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The Impact of Retention Efforts on the Collegiate Experience of Students of Color at a Predominantly White Institution (PWI)

By Jeffrie Mallory

Abstract

This dissertation explored perceptions of thirteen stakeholders who participated in the Minority Orientation Program, a pre-entry initiative focused on retaining students of color at a private, four-year university located in the northeast region of the United States. Situated in Vincent Tinto’s Theory of Student Integration and Critical Race Theory, the author qualitatively assessed the Minority Orientation Program’s impact on participating students of color and the program’s influence on their enrollment through the completion of their Freshman year. The study’s findings confirmed that the Minority Orientation Program affects the collegiate experience for students of color in several ways. Positive influences in student acclimation were connected to the program environment, support from professional members, outstanding leadership from upperclass student leaders and a deep level of trust among all program stakeholders. Stakeholders also successfully connected their ability to advance in the completion of their degree to participation in the program. Stakeholders connected specific resources including certain offices, initiatives, peers and professionals in the university community to their ability to graduate. Finally, improvements in stakeholder self-efficacy beliefs, also indicated the Minority Orientation Program has an ability to influence stakeholder behavior and the overall ability to graduate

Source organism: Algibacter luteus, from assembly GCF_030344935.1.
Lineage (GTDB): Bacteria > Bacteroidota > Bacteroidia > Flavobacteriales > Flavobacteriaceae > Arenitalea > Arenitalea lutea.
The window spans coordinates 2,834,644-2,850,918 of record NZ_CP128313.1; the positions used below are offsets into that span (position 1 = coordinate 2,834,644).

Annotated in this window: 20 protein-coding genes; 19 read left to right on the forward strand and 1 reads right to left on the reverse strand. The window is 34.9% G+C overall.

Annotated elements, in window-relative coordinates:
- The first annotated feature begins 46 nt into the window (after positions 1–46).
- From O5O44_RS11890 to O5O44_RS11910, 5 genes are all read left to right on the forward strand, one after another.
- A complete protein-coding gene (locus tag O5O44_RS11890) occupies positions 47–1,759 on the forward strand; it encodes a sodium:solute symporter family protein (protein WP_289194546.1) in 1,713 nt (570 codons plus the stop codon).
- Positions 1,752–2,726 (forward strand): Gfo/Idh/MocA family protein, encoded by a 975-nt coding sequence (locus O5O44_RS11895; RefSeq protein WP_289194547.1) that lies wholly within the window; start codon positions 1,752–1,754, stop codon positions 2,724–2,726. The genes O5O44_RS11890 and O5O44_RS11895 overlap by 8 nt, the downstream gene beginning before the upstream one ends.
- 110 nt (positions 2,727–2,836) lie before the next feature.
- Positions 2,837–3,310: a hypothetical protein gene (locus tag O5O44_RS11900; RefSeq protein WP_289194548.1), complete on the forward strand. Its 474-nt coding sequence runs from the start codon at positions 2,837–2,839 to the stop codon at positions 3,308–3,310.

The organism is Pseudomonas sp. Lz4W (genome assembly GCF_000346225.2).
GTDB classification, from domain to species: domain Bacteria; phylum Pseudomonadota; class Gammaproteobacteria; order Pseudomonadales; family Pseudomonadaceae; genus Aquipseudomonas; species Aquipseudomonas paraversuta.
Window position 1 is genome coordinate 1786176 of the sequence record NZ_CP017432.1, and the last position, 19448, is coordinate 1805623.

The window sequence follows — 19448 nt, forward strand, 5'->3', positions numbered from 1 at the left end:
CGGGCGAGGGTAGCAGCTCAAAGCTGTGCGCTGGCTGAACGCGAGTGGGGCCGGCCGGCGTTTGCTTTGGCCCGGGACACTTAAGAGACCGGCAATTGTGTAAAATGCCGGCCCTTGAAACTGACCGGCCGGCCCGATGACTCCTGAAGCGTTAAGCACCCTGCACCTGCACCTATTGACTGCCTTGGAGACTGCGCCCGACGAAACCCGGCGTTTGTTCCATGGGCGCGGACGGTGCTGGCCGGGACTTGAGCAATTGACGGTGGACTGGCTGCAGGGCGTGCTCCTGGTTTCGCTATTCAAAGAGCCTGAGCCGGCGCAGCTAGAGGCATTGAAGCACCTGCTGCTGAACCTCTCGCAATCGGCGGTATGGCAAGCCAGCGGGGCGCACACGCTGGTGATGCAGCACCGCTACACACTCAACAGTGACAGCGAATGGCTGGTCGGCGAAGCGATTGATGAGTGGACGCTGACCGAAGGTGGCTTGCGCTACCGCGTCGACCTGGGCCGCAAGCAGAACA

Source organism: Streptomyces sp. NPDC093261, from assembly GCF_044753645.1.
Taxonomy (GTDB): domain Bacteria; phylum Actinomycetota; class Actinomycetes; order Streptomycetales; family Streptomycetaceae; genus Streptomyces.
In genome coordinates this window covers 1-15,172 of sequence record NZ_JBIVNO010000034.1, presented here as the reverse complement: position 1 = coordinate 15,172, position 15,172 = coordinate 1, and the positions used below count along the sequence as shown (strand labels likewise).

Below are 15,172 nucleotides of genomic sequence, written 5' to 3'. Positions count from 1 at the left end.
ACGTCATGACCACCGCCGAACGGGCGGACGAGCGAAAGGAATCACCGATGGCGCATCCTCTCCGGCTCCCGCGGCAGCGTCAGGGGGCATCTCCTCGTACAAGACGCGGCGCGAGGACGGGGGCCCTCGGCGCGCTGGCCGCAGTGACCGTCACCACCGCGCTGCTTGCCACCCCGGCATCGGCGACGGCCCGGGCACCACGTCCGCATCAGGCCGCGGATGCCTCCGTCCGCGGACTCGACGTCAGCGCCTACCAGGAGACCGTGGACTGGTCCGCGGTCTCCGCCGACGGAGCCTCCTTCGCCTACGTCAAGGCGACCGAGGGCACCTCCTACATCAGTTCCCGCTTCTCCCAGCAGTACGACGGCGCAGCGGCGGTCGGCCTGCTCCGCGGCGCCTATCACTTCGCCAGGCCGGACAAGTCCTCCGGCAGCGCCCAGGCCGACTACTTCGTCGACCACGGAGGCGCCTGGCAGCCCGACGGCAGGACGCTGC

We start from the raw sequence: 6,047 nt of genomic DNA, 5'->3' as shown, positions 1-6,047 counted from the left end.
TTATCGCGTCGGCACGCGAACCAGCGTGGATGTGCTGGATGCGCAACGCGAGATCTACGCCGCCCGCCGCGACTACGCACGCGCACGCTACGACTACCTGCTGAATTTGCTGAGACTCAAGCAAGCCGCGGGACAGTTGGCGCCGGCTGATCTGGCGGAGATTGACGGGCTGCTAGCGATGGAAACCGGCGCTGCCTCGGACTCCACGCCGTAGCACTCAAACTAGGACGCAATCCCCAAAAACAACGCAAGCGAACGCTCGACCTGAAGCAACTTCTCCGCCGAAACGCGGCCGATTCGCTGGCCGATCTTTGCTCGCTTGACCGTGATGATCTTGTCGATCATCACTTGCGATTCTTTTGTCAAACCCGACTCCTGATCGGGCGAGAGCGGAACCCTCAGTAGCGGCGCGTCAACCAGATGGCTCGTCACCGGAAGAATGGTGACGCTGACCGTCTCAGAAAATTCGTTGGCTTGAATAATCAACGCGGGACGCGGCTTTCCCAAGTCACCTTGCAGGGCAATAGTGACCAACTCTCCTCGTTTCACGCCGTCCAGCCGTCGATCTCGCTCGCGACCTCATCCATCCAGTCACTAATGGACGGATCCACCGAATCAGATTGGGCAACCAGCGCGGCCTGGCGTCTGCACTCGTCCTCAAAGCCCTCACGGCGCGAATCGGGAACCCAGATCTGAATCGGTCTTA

Topics: Critical Race Theory, Student Integration Theory, Student Retention, PWI, Persistence, Retention, Accessibility, Bilingual, Multilingual, and Multicultural Education, Educational Assessment, Evaluation, and Research, Educational Leadership, Educational Methods, Higher Education Administration
Publisher: Duquesne Scholarship Collection
Year: 2019
OAI identifier: oai:dsc.duq.edu:etd-2851

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